Throughout the New Testament, building as it does so intentionally upon the prophetic foundations of the Old, one’s spiritual relationship with the triune God is linked to and expressed in one’s socio-political relationship with those who make up the human community. In the Gospel of Mark, Jesus makes this point intensely clear when he initiates his ministry by touching lepers (1:40-45), cavorting with tax collectors and sinners (2:13-17), engaging and touching unclean women (5:21-43; 7:24-30), trespassing communal standards like the Sabbath (2:23-3:6) and the korban (7:1-23), overstepping ethnic boundaries by establishing intimate faith relationships with Gentiles (7:24-8:10) and challenging the authority of the priestly and scribal infrastructure (2:1-12). To be sure, Jesus’ mission is one of readying human beings for the in-breaking of God’s apocalyptic reign. Just as surely, he readies them by reorienting their social and political relationships with each other even as he repositions their standing with God. Repentance is getting right with God. But if Jesus’ own life and ministry is to be our guiding behavioral example, being right with God is also about righting relationships with and among God’s people.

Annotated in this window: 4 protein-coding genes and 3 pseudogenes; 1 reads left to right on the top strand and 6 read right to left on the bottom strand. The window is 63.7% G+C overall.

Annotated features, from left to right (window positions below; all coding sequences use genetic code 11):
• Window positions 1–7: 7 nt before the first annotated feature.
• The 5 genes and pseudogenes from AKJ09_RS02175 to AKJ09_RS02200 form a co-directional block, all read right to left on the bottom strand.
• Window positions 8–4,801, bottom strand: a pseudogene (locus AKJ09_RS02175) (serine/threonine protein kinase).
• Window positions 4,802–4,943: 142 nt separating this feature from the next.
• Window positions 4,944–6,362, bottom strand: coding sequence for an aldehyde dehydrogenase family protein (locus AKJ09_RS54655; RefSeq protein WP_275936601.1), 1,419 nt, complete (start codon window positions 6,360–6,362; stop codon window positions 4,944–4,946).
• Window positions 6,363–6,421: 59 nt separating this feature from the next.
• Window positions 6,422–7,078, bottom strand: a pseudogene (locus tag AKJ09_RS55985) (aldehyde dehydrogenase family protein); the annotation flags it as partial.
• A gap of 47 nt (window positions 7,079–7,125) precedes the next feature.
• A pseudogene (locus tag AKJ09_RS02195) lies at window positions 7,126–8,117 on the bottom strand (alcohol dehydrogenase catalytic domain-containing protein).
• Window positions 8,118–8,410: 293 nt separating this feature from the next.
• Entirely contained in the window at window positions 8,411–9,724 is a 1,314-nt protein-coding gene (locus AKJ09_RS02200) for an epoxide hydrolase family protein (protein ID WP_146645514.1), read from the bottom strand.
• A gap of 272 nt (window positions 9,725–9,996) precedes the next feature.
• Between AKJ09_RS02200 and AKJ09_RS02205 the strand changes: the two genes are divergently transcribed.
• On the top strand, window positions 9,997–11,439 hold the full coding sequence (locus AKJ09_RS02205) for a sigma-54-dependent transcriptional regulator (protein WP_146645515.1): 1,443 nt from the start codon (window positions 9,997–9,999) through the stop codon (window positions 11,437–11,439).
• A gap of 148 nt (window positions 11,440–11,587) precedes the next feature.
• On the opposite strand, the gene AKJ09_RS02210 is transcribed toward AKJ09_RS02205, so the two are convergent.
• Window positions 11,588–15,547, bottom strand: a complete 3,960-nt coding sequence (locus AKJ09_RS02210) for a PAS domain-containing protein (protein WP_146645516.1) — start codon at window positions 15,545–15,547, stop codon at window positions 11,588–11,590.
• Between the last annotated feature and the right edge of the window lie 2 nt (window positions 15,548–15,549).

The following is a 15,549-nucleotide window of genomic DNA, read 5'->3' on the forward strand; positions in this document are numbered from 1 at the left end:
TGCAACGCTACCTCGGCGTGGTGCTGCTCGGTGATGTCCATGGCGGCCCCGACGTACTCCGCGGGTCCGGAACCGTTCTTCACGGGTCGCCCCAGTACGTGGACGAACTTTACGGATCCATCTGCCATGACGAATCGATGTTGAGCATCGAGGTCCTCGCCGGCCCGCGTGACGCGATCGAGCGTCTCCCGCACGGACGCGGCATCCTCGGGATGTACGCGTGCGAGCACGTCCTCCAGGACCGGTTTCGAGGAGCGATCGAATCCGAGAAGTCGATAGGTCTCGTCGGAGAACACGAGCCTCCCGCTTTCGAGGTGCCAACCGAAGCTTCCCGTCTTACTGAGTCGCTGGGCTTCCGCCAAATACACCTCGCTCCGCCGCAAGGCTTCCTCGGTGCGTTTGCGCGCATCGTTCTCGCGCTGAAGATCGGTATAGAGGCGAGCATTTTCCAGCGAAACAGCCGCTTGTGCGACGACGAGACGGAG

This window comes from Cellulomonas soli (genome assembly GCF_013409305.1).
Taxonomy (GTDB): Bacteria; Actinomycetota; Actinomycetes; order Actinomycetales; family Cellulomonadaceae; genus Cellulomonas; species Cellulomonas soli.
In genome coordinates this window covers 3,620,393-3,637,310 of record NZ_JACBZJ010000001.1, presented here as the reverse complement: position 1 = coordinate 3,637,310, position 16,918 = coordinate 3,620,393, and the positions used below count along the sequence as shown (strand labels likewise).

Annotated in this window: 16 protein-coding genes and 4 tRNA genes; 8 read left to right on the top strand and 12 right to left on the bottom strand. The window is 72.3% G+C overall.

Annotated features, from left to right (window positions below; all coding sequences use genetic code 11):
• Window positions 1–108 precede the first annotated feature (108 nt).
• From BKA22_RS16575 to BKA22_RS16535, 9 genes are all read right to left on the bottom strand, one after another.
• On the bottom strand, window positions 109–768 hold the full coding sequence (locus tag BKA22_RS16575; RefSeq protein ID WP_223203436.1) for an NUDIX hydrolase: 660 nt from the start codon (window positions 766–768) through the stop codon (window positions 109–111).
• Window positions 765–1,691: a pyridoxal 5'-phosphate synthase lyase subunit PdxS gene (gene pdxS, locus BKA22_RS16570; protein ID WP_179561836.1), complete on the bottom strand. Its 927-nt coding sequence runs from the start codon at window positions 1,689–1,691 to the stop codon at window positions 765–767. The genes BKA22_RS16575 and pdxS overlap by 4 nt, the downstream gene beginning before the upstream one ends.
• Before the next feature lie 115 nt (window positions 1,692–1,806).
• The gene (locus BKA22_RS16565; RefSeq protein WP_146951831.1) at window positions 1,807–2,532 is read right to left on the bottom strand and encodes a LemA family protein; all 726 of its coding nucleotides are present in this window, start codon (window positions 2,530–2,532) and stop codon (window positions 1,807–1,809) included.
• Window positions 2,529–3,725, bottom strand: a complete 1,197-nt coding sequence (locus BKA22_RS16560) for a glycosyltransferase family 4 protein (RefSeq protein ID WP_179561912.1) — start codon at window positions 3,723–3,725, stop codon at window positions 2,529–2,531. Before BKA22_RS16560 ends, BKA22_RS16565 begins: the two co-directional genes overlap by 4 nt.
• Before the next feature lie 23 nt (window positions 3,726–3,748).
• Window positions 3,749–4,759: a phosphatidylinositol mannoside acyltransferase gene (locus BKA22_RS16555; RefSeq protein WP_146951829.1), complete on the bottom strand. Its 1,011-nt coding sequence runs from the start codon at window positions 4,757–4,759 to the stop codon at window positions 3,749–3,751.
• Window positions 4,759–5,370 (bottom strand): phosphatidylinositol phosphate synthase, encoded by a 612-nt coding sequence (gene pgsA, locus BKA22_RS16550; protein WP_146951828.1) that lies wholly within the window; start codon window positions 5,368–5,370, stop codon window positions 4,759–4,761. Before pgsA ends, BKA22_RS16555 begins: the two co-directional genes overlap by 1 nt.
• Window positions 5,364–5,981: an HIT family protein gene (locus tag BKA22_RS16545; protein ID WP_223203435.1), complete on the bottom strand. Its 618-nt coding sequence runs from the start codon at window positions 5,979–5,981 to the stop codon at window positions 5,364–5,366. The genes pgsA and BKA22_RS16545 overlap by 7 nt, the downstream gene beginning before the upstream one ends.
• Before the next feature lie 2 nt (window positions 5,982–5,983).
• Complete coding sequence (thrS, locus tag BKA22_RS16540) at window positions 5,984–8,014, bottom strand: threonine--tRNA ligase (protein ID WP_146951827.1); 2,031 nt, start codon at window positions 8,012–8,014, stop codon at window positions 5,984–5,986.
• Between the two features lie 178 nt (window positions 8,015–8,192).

At their best, schools of theological study (free standing seminaries and university-based divinity schools) emphasize this critical connectivity. The students who leave our classrooms and supervised ministry sites become the church leaders whose sermons and educational efforts shape how congregants view the spiritual, the socio-political and the relationship between them. It is important to applaud the efforts of administrations that encourage and faculties that teach the vital intersection between the vertical and horizontal components of our faith.